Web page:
Grenoble Instrumentation Team

Robotics and process development for MX and Cryo-EM

The Papp Team develops instruments and methods for structural biology research and works with industry to make these available to scientists worldwide.


At EMBL Grenoble, the Diffraction Instrumentation team develops instruments for Macromolecular X-ray crystallography, neutron crystallography, Small Angle X-ray Scattering experiments and lately for Cryo-Electron Microscopy, strongly involving the Synchrotron Crystallography team and High Throughput Crystallisation team. Several projects are also developed in collaboration with the ESRF Structural Biology Group, with EMBL@PETRA-III in EMBL Hamburg and with EMBL Imaging Centre in EMBL Heidelberg.

Previous and current research

The in-house developed CrystalDirect™ harvesting station is extensively used at the Grenoble HTX lab. With storage capacity extended to several hundred samples, it is ideal for ligand-screening applications. Harvesting at 4°C is now possible with a new harvester installed in January 2021.

In order to shorten the time from crystal harvesting to data collection, and to reduce puck-handling effort, we propose to supply CrystalDirect plates directly to the beamlines. A proof of concept was made at the ESRF beamline ID30B with CrystalDirect-to-beam, a setup in which a CrystalDirect harvester is coupled to the FlexHCD sample changer and MD2S diffractometer (Figure 1). Here, crystals are harvested and directly mounted on the goniometer of the MD2S for data collection, to be processed one by one under user control or in a fully automated pipeline with a pre-defined processing plan. A specific MXPressR workflow was used to retrieve crystals from the harvester instead of the sample changer storage Dewar. An average sample turnover of six minutes was obtained. Data collections have also been operated at room temperature on harvested crystals, using an HC-lab humidity control device, and automated dehydration experiments were successfully performed.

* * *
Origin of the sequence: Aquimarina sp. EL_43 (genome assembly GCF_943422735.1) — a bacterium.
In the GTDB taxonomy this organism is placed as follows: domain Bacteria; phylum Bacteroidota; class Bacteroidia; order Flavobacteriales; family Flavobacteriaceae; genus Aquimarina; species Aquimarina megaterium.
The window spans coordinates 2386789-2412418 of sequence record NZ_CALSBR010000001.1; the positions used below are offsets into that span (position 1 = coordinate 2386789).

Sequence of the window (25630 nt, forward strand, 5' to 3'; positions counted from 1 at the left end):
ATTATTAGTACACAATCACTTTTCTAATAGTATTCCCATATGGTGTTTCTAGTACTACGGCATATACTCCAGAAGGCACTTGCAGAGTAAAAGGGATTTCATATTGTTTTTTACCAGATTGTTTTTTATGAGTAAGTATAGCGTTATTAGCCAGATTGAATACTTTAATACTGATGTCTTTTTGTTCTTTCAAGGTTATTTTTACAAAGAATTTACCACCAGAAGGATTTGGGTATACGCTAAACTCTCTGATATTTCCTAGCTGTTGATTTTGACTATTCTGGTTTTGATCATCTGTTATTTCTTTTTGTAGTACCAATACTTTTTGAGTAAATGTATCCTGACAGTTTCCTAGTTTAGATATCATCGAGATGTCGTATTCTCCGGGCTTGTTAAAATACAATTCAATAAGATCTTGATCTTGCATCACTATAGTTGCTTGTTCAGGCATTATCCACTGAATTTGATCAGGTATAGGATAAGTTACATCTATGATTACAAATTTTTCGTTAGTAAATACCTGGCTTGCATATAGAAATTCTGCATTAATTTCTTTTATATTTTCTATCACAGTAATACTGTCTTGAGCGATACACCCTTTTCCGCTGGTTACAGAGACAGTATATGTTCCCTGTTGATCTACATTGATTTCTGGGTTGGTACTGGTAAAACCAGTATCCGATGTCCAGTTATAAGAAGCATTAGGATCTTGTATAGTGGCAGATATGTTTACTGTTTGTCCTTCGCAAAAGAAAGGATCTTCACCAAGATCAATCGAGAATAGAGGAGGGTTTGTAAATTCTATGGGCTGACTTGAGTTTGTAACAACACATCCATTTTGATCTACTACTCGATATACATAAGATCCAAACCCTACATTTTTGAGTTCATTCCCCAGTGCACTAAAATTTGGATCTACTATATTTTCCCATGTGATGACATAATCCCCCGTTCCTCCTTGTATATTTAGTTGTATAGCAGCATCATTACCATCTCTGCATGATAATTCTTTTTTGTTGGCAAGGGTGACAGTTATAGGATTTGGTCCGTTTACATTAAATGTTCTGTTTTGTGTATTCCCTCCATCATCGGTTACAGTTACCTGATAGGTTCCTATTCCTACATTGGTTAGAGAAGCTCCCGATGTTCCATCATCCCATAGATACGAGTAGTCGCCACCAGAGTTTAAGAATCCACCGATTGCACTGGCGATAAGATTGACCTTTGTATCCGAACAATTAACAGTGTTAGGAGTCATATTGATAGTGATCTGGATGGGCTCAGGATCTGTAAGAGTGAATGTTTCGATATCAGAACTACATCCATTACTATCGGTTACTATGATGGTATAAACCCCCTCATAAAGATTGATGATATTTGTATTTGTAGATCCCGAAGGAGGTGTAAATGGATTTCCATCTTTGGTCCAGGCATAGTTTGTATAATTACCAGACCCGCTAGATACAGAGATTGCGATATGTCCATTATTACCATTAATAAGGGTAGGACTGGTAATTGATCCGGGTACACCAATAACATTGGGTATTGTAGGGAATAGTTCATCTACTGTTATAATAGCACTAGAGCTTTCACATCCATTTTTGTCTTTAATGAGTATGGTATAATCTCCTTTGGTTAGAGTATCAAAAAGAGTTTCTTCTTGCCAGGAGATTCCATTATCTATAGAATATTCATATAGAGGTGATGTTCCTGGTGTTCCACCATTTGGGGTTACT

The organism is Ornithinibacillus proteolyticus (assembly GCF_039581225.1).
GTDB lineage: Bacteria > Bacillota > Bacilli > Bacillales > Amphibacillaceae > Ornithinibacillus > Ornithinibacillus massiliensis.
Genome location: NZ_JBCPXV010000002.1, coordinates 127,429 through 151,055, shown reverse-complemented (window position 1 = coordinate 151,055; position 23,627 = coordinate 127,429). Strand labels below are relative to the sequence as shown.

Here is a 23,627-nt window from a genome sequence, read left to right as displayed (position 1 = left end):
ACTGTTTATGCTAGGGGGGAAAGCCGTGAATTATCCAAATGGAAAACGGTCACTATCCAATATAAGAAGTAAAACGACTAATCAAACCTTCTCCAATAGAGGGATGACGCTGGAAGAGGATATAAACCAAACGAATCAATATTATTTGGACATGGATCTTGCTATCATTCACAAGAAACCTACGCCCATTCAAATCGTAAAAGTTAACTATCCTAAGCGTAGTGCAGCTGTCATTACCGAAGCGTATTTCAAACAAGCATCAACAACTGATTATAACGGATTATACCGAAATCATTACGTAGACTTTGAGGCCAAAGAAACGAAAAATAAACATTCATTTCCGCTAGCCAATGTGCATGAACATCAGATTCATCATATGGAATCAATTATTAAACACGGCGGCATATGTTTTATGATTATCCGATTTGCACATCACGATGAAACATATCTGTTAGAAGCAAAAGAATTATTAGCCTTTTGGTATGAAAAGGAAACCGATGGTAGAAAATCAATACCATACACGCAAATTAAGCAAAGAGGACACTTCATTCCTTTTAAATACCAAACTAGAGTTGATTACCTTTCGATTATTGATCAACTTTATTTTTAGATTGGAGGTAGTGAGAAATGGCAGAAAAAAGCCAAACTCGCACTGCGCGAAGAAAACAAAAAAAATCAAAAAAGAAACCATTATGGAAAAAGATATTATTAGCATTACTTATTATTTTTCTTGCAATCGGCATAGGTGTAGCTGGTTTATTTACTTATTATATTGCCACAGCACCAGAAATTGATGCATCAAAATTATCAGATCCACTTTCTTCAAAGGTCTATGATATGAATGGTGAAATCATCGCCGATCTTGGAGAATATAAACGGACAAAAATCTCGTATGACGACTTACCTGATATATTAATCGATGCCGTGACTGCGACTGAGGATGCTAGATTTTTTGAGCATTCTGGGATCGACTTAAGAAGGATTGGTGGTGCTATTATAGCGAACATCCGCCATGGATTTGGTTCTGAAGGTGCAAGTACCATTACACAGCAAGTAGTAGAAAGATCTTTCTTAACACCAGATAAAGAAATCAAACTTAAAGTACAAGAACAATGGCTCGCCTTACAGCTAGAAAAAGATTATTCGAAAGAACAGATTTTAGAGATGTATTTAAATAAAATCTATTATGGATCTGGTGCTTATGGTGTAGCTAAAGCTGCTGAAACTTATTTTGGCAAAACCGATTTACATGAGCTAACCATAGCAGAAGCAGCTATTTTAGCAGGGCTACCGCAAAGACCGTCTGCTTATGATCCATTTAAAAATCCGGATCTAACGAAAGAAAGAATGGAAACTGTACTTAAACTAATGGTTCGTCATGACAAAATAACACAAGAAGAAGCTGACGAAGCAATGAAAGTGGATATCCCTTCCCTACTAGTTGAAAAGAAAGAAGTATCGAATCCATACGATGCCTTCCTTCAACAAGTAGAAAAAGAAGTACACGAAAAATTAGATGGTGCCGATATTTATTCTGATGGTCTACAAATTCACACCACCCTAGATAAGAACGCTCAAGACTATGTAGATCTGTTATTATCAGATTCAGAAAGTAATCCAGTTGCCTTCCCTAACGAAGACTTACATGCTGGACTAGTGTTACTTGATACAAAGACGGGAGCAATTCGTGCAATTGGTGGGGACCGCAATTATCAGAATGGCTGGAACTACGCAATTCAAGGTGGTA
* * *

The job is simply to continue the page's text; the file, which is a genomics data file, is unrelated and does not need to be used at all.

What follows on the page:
The miniSPINE sample holders and pucks have been finalised, and will soon be commercialised. The MD3up diffractometer developed with Arinax was installed at the ESRF ID23-2 micro-focus beamline, where it is now regularly used for fast mesh and collect protocols. Furthermore, we are developing a new MD3up head dedicated to solid support serial crystallography (SSX) for the future ESRF EBS beamline ID29.

Future projects and goals

A new ESRF EBS beamline Massif1 will be equipped with a CrystalDirect™-to-Beam setup. In order to shorten crystal-centring times, we plan to use NewPin sample holders. Combined with the intensity of future beams, and the use of fast pixel detectors, the sample turnover time could be reduced to two minutes. We also hope to see miniSPINE become a new sample holder standard. Finally, the growing interest in Cryo-EM makes grid preparation and screening a real bottleneck. This is a new challenge we have started to consider with the Grenoble IBS platform and the Heidelberg Cryo-EM core facility. Within our EasyGrid project we are developing an automated Cryo-EM grid preparation and control machine that enables high reproducibility, multiple samples on the same grid and time resolved experiments. Nanometer scale 2D sample thickness map will be provided with each prepared grid in order to ease the setup of data-collections at Electron-Microscopes.

Relation with industry:

Supported by EMBLEM, most of our instruments are available to the scientific community worldwide from our partners:

science equipment
Figure 1: The CrystalDirect-to-Beam setup at the ESRF ID30B beamline


EMBL Grenoble
71 avenue des Martyrs
CS 90181
38042 Grenoble Cedex 9

Tel: +33 4 76 20 7951
Email: gpapp@embl.fr


Career Accelerator for Research Infrastructure Scientists

The Instrumentation team is part of the ARISE fellowship programme. To discuss project ideas please contact directly Gergely Papp.